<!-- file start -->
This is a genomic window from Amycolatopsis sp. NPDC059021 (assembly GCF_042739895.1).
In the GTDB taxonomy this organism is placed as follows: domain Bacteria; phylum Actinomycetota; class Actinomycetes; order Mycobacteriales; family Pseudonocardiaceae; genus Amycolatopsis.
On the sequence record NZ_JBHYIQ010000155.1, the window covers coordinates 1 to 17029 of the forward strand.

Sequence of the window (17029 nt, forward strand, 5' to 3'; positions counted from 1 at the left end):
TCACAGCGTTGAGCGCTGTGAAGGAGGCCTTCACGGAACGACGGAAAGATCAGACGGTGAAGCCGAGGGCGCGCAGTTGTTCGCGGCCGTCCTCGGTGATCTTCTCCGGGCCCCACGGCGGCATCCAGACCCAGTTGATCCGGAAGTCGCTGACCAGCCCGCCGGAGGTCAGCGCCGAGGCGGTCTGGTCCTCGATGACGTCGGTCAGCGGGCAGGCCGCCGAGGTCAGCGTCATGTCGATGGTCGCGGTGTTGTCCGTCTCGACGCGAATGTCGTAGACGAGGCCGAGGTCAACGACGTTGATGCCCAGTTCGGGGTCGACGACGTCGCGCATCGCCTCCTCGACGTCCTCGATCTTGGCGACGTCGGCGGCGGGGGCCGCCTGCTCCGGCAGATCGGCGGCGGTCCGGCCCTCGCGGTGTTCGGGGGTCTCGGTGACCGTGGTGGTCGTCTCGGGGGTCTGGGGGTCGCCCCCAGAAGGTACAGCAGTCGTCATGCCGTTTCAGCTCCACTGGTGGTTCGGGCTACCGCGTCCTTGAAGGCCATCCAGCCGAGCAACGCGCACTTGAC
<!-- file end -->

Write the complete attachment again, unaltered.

This is a genomic window from Amycolatopsis sp. NPDC059021 (assembly GCF_042739895.1).
In the GTDB taxonomy this organism is placed as follows: domain Bacteria; phylum Actinomycetota; class Actinomycetes; order Mycobacteriales; family Pseudonocardiaceae; genus Amycolatopsis.
On the sequence record NZ_JBHYIQ010000155.1, the window covers coordinates 1 to 17029 of the forward strand.

Sequence of the window (17029 nt, forward strand, 5' to 3'; positions counted from 1 at the left end):
TCACAGCGTTGAGCGCTGTGAAGGAGGCCTTCACGGAACGACGGAAAGATCAGACGGTGAAGCCGAGGGCGCGCAGTTGTTCGCGGCCGTCCTCGGTGATCTTCTCCGGGCCCCACGGCGGCATCCAGACCCAGTTGATCCGGAAGTCGCTGACCAGCCCGCCGGAGGTCAGCGCCGAGGCGGTCTGGTCCTCGATGACGTCGGTCAGCGGGCAGGCCGCCGAGGTCAGCGTCATGTCGATGGTCGCGGTGTTGTCCGTCTCGACGCGAATGTCGTAGACGAGGCCGAGGTCAACGACGTTGATGCCCAGTTCGGGGTCGACGACGTCGCGCATCGCCTCCTCGACGTCCTCGATCTTGGCGACGTCGGCGGCGGGGGCCGCCTGCTCCGGCAGATCGGCGGCGGTCCGGCCCTCGCGGTGTTCGGGGGTCTCGGTGACCGTGGTGGTCGTCTCGGGGGTCTGGGGGTCGCCCCCAGAAGGTACAGCAGTCGTCATGCCGTTTCAGCTCCACTGGTGGTTCGGGCTACCGCGTCCTTGAAGGCCATCCAGCCGAGCAACGCGCACTTGAC